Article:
Welcome back to The Spin! As Macy's implements VR technology to reduce return rates, Walmart and JCPenney are in line to take over Sears' customers. We also check out a concerning consumption shift in China - and Christian Louboutin's surreal new capsule collection featuring manicured nails and toe rings... Enjoy the read and feel free to share! Best, Ulrike


Space Odyssey. In one of the largest virtual reality rollouts in retail history, Macy’s is bringing VR installations to furniture departments in 70 stores nationwide. In tests, the technology proved (press release) to help customers make better buying decisions, increasing sales by more than 60 percent and reducing return rates to under 2 percent. In January, Macy’s plans to expand the space-saving program to 20 additional locations.



Sears vs Predator. The struggles of Sears Holdings, which just received approval to access its $300 million in debtor-in-possession financing, might benefit several of its competitors. Among them are JCPenney, which operates stores in close proximity to almost half of Sears’ locations, and Walmart, which has a strong overlap of customers in terms of age and income. Total store closings in the US have already reached almost 5,000 this year.

Home for the holidays. Teen accessories retailer Claire's has emerged from bankruptcy reorganization with $1.9 billion less debt and $575 million in new funding. The Chicago-based company, which filed for Chapter 11 in March with 7,500 stores worldwide, now operates 2,471 stores in North America and Europe plus 6,631 concessions and 687 franchise stores. Contrary to some reports, major store closures are currently not scheduled in the UK.

Size paradise. Following a successful mobile retail tour in 2017, three-year-old digitally native brand Universal Standard now disrupts brick-and-mortar retail with the world’s most size-inclusive fashion store. Located at 65 Greene Street in New York’s Soho neighborhood, the store offers luxurious basics in sizes 00 to 40, with plans to expand into new categories like accessories and shoes.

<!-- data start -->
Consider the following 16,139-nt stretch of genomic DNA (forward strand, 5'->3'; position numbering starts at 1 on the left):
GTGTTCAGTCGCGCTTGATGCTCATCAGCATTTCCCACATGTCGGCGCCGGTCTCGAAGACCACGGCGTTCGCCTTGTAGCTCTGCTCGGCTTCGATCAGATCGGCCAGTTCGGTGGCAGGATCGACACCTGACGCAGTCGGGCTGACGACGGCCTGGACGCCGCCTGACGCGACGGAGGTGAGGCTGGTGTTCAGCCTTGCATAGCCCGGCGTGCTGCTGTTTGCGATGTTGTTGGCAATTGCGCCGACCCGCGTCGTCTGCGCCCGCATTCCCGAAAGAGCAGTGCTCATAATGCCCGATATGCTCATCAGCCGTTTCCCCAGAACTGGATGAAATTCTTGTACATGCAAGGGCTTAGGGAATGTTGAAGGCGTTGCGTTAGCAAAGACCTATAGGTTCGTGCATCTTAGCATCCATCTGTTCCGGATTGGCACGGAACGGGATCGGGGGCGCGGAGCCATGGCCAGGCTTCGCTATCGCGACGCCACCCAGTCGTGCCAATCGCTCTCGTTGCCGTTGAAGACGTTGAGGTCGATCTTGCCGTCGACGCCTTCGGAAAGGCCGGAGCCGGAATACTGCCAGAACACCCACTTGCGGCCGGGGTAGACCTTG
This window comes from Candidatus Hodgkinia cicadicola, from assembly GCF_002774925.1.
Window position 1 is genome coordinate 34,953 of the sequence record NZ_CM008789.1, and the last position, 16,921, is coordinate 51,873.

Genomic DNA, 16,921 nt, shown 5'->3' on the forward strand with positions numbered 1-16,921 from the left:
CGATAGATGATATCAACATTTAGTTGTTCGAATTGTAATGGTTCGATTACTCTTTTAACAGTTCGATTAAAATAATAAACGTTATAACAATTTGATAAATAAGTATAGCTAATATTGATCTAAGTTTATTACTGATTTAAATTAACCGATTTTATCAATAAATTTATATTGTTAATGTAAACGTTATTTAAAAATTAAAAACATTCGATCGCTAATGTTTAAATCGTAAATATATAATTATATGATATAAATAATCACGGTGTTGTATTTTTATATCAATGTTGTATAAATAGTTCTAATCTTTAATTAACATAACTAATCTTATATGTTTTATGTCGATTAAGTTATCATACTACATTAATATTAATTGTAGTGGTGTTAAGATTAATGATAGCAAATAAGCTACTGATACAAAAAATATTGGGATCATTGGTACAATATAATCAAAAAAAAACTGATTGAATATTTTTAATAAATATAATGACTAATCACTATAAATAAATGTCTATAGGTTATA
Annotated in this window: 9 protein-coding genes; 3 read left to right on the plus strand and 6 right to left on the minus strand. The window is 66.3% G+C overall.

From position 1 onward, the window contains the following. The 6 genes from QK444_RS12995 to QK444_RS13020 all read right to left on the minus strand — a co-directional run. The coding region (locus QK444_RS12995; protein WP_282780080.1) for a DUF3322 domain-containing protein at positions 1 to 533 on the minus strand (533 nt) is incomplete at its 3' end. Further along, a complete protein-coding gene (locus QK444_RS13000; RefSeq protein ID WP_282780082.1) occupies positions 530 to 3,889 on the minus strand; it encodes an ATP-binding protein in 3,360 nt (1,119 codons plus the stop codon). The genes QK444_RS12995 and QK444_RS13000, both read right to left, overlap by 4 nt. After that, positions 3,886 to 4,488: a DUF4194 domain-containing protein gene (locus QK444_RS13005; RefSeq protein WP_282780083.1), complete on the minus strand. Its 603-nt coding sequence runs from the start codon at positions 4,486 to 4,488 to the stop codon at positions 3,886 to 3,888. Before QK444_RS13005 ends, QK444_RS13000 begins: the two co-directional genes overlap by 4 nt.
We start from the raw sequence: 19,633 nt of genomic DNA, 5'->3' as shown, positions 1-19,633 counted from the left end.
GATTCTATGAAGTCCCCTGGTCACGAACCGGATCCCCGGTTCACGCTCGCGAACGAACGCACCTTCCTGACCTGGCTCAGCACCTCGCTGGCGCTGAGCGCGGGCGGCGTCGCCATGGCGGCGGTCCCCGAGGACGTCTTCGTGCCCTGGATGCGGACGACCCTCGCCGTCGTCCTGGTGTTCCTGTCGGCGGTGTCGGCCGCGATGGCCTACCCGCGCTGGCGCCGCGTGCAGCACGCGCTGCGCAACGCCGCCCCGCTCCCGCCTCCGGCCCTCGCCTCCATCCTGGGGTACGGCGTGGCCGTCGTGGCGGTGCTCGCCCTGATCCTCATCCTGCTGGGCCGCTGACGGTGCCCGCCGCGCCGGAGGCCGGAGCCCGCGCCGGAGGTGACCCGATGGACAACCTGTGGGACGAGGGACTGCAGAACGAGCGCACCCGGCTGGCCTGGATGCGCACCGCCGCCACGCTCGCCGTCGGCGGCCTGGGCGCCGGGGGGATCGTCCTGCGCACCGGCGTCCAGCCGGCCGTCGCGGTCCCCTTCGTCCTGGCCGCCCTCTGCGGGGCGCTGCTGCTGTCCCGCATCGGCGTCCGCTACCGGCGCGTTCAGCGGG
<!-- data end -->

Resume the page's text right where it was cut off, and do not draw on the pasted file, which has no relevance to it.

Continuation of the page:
The fixer. Former Cherokee Chairman Robert Galvin has been named CEO at Iconix Brand Group. He succeeds President and CEO John Haugh who abruptly left the brand management company in June after Walmart and Target dropped its Mossimo, Danskin and OP labels. Meanwhile, Executive Chairman Peter Cuneo functioned as interim CEO. The company’s 28 brand portfolio also includes Lee Cooper, Ed Hardy and London Fog.


The China Syndrome. Consumer spending is slowing in China, affecting both the burgeoning middle class, where parents now give education priority over consumption, as well as the luxury market. Following Ermenegildo Zegna’s forecast of a slowdown in Chinese luxury demand for the second half of the year, luxury stocks continued their downward trend (paywall) on Tuesday to reach an accumulated loss of about $160 billion.

Coming home. Due to automation and the need for faster shipments, apparel manufacturing might be heading back (paywall; in German) to the West from China and Southeast Asia, where rising wages continue to increase costs. Travel time for items from Asia to Europe can reach 30 days, while transportation from Turkey to Germany only takes three to six days. More than three quarters of experts surveyed by McKinsey expect such a swing by 2025.


Loubi's shades of nude. Expanding on the brand's broad range of nude shades, Christian Louboutin has developed a surreal new capsule collection in seven different skin tones. Designed to look like bare feet with manicured nails and sparkling toe rings, the sneakers are complemented by black bucket bags with hand-shaped appliqués in matching nude shades. They will be available for Spring 2019.


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